• 1.1.1) Jay Kay
        May 2, 2014 at 8:35 am

        Very elegant reply to an inane comment, Thomas.

        The world does not revolve around ANY brand. Or person.

        I really appreciate you helping us to get more out of what we already have. I have found the images to be a bit flat and the Vivid mode to be too enthusiastic. The polariser is an interesting option.

        • Thomas Stirr
          May 2, 2014 at 10:47 am

          Hi Jay,

          I think that you’ll find a polarizing filter can really help ‘punch up’ your images.

          If you watch my YouTube video I include some camera settings that I use when shooting landscapes with the Nikon 1. These can also help improve out-of-camera jpegs.


    • 1.2) Ertan
      May 2, 2014 at 11:17 am

      Thanks Jeff. Good to know…

  1. 2) Michael Wolff
    May 2, 2014 at 7:28 am

    Those pix really show what a polarizing filter can do. I was surprised that the polarizer effected the shadows, too.

    It looks like you were using a step up adapter for the polarizer. Was that just to accommodate the filter that you had, or was there a technical reason? Also, does the lack of a sun shade when using a polarizer effect the picture quality?


    • 2.1) Thomas Stirr
      May 2, 2014 at 8:07 am

      Hi Michael,

      Thanks for your posting. The improvement with shadow details is something that we often do not associate with the use of a polarizing filter…thanks for mentioning that in your post.

      Yes, I was using a 52-77mm step-up ring on the 6.7-13mm 1 Nikon lens I was using. That was done to accommodate the 77mm polarizing filter that I own.

      Using a polarizing filter with wide angle lenses can cause heavy vignetting in the corners if too much effect is dialed in. I suppose having an oversized polarizing filter on a lens may allow a photographer to dial in more polarizing effect before it becomes noticeable in the corners of a wide angle image. I haven’t actually tried it to see if this is the case or not. Maybe some other readers have some experience in this regard that they could share.

      Other than having to be more careful with potential lens flare I haven’t noticed any difference in image quality not having the lens hood on when shooting with a polarizing filter.


  2. 3) Simon Hingston
    May 2, 2014 at 7:29 am

    Nice article and polarising filters can make all the difference. However (unless I missed it) it’s worth mentioning that cheap filters on digital camera can send metering and focus all over the place, even if it looks ok in the viewfinder. Beware.

    • 3.1) Thomas Stirr
      May 2, 2014 at 7:53 am

      Hi Simon,

      Thanks for your comment.

      You are absolutely right, when it comes to filters quality does matter and it pays to spend money on good quality filters. Nasim recently published an article about the differences between high quality filters and cheap filters and how they impact image quality.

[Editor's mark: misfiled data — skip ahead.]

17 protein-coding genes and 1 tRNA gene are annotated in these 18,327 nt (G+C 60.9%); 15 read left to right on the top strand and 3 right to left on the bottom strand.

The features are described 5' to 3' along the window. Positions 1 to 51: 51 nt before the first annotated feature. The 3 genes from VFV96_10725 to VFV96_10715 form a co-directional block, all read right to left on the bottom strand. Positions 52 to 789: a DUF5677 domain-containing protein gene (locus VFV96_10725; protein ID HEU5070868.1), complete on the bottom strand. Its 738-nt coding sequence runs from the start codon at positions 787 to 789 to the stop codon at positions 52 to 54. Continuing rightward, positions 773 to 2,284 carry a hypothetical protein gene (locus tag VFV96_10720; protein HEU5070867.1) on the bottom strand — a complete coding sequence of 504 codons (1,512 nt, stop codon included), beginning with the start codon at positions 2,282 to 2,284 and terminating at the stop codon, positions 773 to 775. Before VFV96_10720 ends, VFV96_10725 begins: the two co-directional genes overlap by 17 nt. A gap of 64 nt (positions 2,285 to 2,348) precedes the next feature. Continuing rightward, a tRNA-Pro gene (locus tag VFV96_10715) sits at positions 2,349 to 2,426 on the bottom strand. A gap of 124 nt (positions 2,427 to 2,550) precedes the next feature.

3. 4) Simon Hingston
    May 2, 2014 at 7:58 am

    Welcome Thomas,

    Unfortunately I found this out the hard way and need to save for a good one now!

    Interesting you mention DxOMark with this camera. I use an Olympus XZ-1 much of the time as it can be in my pocket at all times. It tests badly too but can help create some great images. Each to their own & budget I guess.

    Thanks for the content, Simon

  4. 5) Thomas Stirr
    May 2, 2014 at 8:15 am

    Hi Simon,

    There is no such thing as the ‘perfect camera’….regardless of the cost every camera comes with advantages and disadvantages. I think the most important thing for us all to do as photographers is simply to get out and have fun shooting a lot of images…push our creativity…and learn how to get the most out of the gear we own.

    What was used to capture an image from an equipment standpoint isn’t nearly as important as what an image communicates to us and how it makes us feel.


  5. 6) Simon Hingston
    May 2, 2014 at 9:16 am


    Couldn’t agree more. My little Olympus (having tried a few of the older ‘enthusiast’ compacts to carry around) lets me do lots of things that my SLR won’t as I don’t have the budget for the lens etc to the same thing. I’m thinking particularly macro-ish pics where the very close focus and fast lens is great. Of course for capturing fast moving subjects or anything other than extreme close up the SLR is more versatile when I can carry it.
    However neither camera will capture anything particularly special without a good brain operating it and to develop that we need to practise and not spend time looking for the next bit of kit.


  6. 7) Bob Bennett
    May 2, 2014 at 9:30 am

    Tom – Love the insights you offer. As an owner of a V-1 and an AW1 I am always interested in tweaking them and seeing what happens. Can you point me in the right direction to find the step up rings please. Also how do they attached to the Nikon 1 lenses?

  7. 8) Thomas Stirr
    May 2, 2014 at 10:43 am

    Hi Bob,

    Thanks for your comment…..glad you liked the article.

    Step-up rings thread onto the end of your lens just like a UV filter does. Then, you thread your polarizing filter, neutral density filter etc. onto the step up ring.